Simpla intends to change the way users manage their content on the web

- July 25, 2016 3 MIN READ

While there is very much a rhetoric today that kids need to learn how to code if they hope to have any employment options available to them in the future, the reality of that push is it a) might not be as critical to learn code as we think it is, and b) the companies behind the ‘kids need to code movement’ actually do have a vested interest in making sure that we have a generation equipped with a particular set of skills that they perhaps need for their future plans.

Now, I am not saying that the ‘get kids coding’ movement isn’t important or doing a good thing, for that matter. In the same way that I agree science, English and mathematics are important subjects to be taught in schools, I agree that STEM subjects – computer coding in particular – should be part of a standard school curriculum. Having this skill set will indeed give an individual more opportunities in the future and that is something that society should want for every next generation.

But I don’t believe in the blanket statement that we are headed into a future where everyone will know how to code. I believe that we are heading into a future where everyone will be able to leverage technology in wider variety of ways for themselves personally and professionally and their ability to code will be secondary to that. Why? Because there are those right now with the ability to code creating an internet where coding and sometimes complicated backend systems like CMS for that matter simply don’t exist.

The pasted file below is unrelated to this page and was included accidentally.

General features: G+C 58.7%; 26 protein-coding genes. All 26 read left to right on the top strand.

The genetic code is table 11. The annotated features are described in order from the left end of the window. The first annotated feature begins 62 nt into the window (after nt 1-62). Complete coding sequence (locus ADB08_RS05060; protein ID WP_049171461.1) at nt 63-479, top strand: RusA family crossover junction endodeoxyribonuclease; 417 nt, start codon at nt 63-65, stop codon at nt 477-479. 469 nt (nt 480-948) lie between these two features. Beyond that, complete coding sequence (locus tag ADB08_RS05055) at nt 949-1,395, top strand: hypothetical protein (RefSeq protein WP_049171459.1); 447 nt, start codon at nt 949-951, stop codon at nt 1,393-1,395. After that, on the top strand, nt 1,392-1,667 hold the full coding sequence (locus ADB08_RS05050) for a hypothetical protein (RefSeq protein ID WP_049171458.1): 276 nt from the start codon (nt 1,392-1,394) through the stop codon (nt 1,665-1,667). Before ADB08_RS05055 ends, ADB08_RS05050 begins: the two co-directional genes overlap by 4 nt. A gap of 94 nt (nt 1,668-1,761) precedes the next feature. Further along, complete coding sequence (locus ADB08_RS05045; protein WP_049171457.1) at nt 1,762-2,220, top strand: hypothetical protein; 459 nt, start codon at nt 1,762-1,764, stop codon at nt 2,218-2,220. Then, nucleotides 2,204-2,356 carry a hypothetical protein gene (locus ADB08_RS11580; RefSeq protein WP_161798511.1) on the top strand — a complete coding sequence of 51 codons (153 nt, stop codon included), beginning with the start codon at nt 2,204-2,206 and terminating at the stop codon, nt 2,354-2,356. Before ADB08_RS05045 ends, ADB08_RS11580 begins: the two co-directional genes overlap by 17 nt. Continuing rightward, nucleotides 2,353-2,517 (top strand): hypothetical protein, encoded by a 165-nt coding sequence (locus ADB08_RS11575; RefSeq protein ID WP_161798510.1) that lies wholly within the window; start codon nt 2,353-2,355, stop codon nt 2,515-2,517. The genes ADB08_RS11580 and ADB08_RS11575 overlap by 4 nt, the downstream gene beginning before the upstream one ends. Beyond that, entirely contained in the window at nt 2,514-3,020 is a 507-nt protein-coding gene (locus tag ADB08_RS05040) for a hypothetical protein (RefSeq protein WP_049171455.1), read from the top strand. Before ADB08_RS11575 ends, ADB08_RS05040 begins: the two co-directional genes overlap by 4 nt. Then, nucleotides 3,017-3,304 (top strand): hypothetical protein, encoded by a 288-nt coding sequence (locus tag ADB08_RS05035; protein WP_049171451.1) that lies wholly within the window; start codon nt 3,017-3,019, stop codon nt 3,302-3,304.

Soon to be graduates of the latest muru-D program Sean King and Bede Overend fit into this category with their startup Simpla.io.

To be clear, Simpla is not just another web application. What King and Overend are attempting to do is build a new foundation for the internet when it comes to managing content on the web – that means no more backend editing to make copy changes.

“We built Simpla out of frustration,” said King. “We saw time and time again how difficult CMSs made life for both us as developers and our clients, and nothing was really being done about it. For a medium that prides itself on speed of innovation, nothing significant has changed for content management in over a decade. Some very recent advances let us completely rethink the process of creating content for the web.”

Basically, Simpla is an open ecosystem of tools that developers can use anywhere to make the web a more accessible and less stressful place for people that are trying to manage their own content, such as the million plus small businesses in Australia that do not currently have a web presence because every option previously available to them looked too complicated.

Below is an example of how easy content is to manage using the startup’s technology:

Example of Simpla in action

King said that Simpla is taking advantage of a ‘really exciting’ emerging technology called Web Components, which allows developers to essentially extend the web itself, adding in new elements to the HTML language.

“I think this kind of innovation is indicative of where the web is going,” said King.

I tend to agree with his logic here. There are other startups beginning to emerge pushing a “codeless culture” – fellow startup Big Picture is a new codeless analytics platform for the web negating the need for users to even need to enter a Google Analytics environment once a developer has integrated the systems together for them.

The web is becoming more open, more accessible and more collaborative for everyone that uses it.

“Tooling is maturing and we’re finding the right balance between developers and users, and things are moving faster,” said King. “The web is the biggest and most incredible machine we’ve ever built, and we’re kind of in the middle of its first oil change. It’s a really exciting time.”

Featured Image: Simpla founders, Sean King and Bede Overend | Source: Supplied